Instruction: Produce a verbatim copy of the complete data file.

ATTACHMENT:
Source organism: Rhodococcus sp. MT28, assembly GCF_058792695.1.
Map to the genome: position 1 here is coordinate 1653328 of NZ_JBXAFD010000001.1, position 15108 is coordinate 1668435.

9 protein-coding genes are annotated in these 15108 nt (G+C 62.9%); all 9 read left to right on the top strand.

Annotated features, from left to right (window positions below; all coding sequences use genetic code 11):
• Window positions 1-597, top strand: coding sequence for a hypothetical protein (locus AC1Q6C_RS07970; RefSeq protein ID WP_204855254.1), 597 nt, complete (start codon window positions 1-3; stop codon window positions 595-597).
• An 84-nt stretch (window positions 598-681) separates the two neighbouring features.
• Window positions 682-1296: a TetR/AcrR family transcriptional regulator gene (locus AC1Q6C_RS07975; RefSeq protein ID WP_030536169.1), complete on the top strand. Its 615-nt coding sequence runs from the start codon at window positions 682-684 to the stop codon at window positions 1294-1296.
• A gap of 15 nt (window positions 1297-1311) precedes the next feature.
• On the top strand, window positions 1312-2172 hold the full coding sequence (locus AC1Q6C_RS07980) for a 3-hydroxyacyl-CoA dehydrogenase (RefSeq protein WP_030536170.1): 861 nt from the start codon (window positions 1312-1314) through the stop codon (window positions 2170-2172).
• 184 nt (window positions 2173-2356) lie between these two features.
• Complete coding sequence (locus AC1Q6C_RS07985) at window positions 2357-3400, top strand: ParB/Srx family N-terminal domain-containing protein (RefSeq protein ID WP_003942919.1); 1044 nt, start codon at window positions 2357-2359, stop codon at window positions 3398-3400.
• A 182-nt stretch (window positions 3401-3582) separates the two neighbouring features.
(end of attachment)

Source organism: Rhodococcus sp. MT28, assembly GCF_058792695.1.
Map to the genome: position 1 here is coordinate 1653328 of NZ_JBXAFD010000001.1, position 15108 is coordinate 1668435.

9 protein-coding genes are annotated in these 15108 nt (G+C 62.9%); all 9 read left to right on the top strand.

Annotated features, from left to right (window positions below; all coding sequences use genetic code 11):
• Window positions 1-597, top strand: coding sequence for a hypothetical protein (locus AC1Q6C_RS07970; RefSeq protein ID WP_204855254.1), 597 nt, complete (start codon window positions 1-3; stop codon window positions 595-597).
• An 84-nt stretch (window positions 598-681) separates the two neighbouring features.
• Window positions 682-1296: a TetR/AcrR family transcriptional regulator gene (locus AC1Q6C_RS07975; RefSeq protein ID WP_030536169.1), complete on the top strand. Its 615-nt coding sequence runs from the start codon at window positions 682-684 to the stop codon at window positions 1294-1296.
• A gap of 15 nt (window positions 1297-1311) precedes the next feature.
• On the top strand, window positions 1312-2172 hold the full coding sequence (locus AC1Q6C_RS07980) for a 3-hydroxyacyl-CoA dehydrogenase (RefSeq protein WP_030536170.1): 861 nt from the start codon (window positions 1312-1314) through the stop codon (window positions 2170-2172).
• 184 nt (window positions 2173-2356) lie between these two features.
• Complete coding sequence (locus AC1Q6C_RS07985) at window positions 2357-3400, top strand: ParB/Srx family N-terminal domain-containing protein (RefSeq protein ID WP_003942919.1); 1044 nt, start codon at window positions 2357-2359, stop codon at window positions 3398-3400.
• A 182-nt stretch (window positions 3401-3582) separates the two neighbouring features.